STATEMENT OF CAPT. MALOTT.
D. M. Malott, master of the schooner Augusta, gives the following version of the catastrophe in his protest made Saturday morning:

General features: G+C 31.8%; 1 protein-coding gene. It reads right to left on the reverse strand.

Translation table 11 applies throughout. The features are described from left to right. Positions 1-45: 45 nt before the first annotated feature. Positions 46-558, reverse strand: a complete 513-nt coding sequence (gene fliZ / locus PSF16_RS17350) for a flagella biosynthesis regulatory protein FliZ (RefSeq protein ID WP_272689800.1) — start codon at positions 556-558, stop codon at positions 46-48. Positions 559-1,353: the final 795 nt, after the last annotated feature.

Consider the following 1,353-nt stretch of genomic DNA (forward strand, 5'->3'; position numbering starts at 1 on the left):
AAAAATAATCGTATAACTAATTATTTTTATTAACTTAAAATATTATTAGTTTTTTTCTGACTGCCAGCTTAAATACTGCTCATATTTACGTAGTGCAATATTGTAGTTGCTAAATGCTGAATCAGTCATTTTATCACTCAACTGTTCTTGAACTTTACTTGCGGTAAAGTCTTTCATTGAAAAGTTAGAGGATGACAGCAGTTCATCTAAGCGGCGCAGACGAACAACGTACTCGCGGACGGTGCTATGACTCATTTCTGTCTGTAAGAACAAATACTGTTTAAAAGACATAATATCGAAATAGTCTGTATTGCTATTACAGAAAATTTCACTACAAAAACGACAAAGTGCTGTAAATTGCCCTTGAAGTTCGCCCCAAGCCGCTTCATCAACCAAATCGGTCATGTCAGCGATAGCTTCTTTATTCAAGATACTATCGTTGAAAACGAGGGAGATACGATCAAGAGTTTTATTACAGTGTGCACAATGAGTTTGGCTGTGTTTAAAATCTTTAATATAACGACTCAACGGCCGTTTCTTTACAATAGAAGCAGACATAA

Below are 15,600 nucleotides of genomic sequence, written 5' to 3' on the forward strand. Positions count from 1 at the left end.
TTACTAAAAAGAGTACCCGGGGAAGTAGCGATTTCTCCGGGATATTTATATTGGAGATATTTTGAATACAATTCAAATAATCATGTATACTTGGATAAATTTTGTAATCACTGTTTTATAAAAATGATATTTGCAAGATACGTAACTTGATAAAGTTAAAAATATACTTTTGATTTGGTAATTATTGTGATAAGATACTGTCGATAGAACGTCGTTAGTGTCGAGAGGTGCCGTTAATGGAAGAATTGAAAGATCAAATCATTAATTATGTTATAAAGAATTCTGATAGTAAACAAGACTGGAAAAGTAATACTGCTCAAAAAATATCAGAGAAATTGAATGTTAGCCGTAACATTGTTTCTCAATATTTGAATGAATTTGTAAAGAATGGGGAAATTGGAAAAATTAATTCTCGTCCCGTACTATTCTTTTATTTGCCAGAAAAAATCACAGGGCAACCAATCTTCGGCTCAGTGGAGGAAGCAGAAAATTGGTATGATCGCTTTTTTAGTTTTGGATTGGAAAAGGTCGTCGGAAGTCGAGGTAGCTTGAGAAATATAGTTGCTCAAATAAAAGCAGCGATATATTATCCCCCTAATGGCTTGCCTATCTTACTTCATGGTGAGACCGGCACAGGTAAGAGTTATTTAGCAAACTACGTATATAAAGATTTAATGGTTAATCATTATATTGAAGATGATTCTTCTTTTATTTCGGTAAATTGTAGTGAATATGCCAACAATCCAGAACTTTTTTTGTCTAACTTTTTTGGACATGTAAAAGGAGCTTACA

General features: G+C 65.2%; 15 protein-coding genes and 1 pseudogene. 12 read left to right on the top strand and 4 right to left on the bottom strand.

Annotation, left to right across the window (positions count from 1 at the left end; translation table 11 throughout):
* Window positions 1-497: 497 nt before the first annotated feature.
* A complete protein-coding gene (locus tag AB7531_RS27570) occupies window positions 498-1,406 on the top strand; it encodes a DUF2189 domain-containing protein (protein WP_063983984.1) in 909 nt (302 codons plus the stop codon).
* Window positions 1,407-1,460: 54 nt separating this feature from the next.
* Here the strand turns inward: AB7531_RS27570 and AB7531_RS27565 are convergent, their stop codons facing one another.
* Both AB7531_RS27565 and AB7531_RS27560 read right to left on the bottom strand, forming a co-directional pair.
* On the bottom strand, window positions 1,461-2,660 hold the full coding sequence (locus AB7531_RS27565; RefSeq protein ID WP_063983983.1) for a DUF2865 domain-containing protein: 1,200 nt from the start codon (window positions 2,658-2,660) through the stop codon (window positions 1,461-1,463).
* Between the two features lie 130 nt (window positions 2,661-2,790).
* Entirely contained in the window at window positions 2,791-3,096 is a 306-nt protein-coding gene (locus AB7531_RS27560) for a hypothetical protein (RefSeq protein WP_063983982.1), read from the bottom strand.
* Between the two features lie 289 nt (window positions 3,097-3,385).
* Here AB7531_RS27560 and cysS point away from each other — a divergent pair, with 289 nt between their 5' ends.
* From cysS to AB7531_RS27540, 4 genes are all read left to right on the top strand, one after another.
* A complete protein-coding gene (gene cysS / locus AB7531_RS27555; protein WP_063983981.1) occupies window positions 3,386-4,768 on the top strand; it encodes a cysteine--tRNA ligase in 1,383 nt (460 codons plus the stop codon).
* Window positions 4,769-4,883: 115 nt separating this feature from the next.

The Augusta took on a cargo of lumber about three miles below Port Huron in the St. Clair river, and sailed thence about 4 o'clock P. M. on the 1st of Sept. That nothing material occurred during the voyage until the evening of the 7th of Sept. the vessel then being off Milwaukee, about 7 1/2 o'clock, with wind about N. E., a strong breeze, the vessel heading S. by E., with all sail set. At 2 o'clock A. M. of the 8th was off Waukegan; wind in the same direction, and fresh, about 4 or 5 miles off shore, weather cloudy, moon up, not very dark; our lights all right, and in order; vessel on same course. At about 3 o'clk. took a heavy squall from the north, and vessel broached to. Lowered away fore and main sail about half way, took in jibs, and were running under the sails when we discovered a steamer's lights, both red and blue, supposed to be from a quarter to half a mile distant, and steering between north and north east. Raining very hard. We kept our vessel on her course, E. by S. until we saw a collision was probable, when we put helm hard up. Struck the steamer in about two or three minutes, just abaft the paddle box on her port side. The steamer kept on her course engine in full motion, heading the Augusta around N. alongside the steamer. Got separated from the steamer in about a minute, when the Augusta fell off into the troughs of the sea. All our head gear, jib boom, staunches, etc., were carried away. Took in all sail, and cleared away an anchor, supposing the vessel would fill. Lost sight of the steamer within five minutes after the collision. After clearing up the wreck, got up forestaysail, (finding the vessel was not leaking) and made efforts to get the vessel before the wind and save the masts, as all the head stays were gone, except one forestay, but was obliged to hoist a part of the foresail, when we succeeded in getting before the wind and stood in for the land. When within about three miles, stood down the shore and arrived off Chicago harbor about 7 1/2 o'clock A.M., September 8.